11 July 2017

Greek wine: Jazz music, premium talk and changing perception

When I was Down Under I was interviewed on Greek wine by Eli Greenblat of The Australian. That was a very outside the box interview as all of my thoughts resumed out of discussion rather than stereotypical Qs and As.

While you can read the whole story here (try to Google ''Greek wine master Yiannis Karakasis on tasting odyssey'' to have access on the article) I thought it would be appropriate to summarize some key ideas that I hope will give room for more discussion and progress for Greek wine.

Greek wine is not mainstream something which I conceive as an advantage in the current wine scene offering an alternative proposal to many wines from Italy, Spain or France. In musical terms Greek wine is not pop music but jazz or blues instead, there is room for many melodies in the wine world.

The whole production of Greek wine is 2.5 ml hl and the area under vine just 65.000ha, less than half of what Bordeaux covers. By just doing simple maths it means that there is only one road to paradise and success: being premium that is, forget about competing with the cheap stuff from Chile. There is no point in doing that because you will eventually end up at the bottom of the bucket with everyone on top something which I think can be a nightmare.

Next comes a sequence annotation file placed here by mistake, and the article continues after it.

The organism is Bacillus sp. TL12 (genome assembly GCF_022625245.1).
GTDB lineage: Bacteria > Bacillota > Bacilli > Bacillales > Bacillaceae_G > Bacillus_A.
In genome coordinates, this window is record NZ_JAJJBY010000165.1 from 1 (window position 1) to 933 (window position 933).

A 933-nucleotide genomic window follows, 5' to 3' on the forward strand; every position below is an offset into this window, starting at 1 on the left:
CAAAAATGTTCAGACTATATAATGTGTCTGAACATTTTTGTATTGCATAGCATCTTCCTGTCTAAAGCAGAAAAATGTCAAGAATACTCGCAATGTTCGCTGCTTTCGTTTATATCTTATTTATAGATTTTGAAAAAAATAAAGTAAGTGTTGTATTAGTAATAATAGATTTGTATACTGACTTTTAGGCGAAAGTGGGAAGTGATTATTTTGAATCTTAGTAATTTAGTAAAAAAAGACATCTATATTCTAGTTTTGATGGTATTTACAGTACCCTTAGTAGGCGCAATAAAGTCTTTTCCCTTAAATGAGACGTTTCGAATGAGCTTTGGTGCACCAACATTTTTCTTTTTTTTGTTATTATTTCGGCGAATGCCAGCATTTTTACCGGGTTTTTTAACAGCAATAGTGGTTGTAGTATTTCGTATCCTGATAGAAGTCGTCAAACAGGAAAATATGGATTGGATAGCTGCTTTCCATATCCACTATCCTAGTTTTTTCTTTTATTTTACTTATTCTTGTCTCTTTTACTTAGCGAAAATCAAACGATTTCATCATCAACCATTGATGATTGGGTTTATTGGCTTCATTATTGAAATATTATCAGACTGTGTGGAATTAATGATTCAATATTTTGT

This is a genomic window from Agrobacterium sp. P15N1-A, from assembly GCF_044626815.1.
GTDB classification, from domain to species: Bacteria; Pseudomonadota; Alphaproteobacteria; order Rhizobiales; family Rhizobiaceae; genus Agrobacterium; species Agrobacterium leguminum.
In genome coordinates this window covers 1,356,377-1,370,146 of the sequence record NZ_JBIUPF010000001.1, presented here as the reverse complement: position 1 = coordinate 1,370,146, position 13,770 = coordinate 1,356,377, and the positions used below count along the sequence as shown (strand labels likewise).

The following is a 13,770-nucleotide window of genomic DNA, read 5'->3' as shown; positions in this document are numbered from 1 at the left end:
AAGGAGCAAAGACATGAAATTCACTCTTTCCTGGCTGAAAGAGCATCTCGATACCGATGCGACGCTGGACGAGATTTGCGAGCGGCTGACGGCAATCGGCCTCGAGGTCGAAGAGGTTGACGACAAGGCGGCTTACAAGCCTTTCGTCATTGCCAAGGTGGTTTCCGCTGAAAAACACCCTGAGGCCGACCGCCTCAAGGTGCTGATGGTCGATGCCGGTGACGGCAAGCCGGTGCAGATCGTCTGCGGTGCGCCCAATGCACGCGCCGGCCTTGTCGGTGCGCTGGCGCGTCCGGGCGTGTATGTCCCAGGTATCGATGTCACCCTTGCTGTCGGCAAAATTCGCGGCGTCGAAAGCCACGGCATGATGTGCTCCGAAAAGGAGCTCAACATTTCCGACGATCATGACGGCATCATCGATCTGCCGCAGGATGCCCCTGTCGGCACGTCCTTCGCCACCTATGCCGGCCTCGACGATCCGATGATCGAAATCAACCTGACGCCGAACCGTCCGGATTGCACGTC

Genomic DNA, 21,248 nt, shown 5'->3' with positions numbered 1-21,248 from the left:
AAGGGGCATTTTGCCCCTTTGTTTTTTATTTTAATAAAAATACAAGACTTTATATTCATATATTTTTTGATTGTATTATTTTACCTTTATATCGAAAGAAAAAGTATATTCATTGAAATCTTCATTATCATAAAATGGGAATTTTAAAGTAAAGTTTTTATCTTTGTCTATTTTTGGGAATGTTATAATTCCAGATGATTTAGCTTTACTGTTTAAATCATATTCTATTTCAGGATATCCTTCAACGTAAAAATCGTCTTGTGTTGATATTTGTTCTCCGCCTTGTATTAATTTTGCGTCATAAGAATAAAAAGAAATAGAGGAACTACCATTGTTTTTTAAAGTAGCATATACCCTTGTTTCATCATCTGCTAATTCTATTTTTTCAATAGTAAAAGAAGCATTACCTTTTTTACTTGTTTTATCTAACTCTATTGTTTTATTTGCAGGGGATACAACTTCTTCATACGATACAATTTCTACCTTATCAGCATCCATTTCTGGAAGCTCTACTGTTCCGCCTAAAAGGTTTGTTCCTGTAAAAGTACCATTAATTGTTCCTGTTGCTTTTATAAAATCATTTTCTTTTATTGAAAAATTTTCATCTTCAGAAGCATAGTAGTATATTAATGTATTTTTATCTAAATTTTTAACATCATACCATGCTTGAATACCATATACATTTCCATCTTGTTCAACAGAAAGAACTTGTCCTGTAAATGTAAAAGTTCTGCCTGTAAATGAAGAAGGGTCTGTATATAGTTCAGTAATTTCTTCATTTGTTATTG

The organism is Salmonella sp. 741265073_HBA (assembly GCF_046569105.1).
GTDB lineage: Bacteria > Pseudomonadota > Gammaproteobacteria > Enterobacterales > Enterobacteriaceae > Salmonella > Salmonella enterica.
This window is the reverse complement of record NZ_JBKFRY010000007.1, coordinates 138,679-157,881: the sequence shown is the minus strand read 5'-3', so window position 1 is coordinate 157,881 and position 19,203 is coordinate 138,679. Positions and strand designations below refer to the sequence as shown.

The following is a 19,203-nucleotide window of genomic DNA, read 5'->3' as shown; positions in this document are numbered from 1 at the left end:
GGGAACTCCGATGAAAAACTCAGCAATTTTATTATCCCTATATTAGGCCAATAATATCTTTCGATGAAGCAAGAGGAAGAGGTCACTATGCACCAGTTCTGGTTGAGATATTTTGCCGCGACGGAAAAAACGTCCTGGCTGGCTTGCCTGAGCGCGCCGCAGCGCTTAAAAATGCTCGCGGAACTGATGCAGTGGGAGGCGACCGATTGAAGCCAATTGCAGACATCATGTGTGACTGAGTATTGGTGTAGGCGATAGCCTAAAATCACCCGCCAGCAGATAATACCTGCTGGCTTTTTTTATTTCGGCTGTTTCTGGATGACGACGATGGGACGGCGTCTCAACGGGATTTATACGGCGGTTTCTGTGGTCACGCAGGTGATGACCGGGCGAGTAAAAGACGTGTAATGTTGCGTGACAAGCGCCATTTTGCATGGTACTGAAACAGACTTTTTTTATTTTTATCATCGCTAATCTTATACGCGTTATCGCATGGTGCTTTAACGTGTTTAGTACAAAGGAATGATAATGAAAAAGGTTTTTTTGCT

Retsina is still a big issue as there are still consumers with the false perception that all Greek wines taste like cheap resinated wines. And changing perception is a hard task since there is more ''Tear of the Pine'' needed for that. (A behind the scenes anecdote from a Masterclass I hosted in Melbourne; when I asked James Halliday to comment on the wines that they impressed him, he mentioned two: one was a new age Retsina, the other a Santorini Assyrtiko). You can read more of my thoughts about the controversial case of Retsina in a recent post I wrote in January but I am thinking even more strongly now that we need - not today but yesterday - to differentiate between the premium and the bulk Retsina.  

If you sum all of the above it might be just an equation of jazz music + premium + rebranding Retsina that might give an even stronger push to the new era of Greek wine. 

*  Picture: Stuart McEvoy

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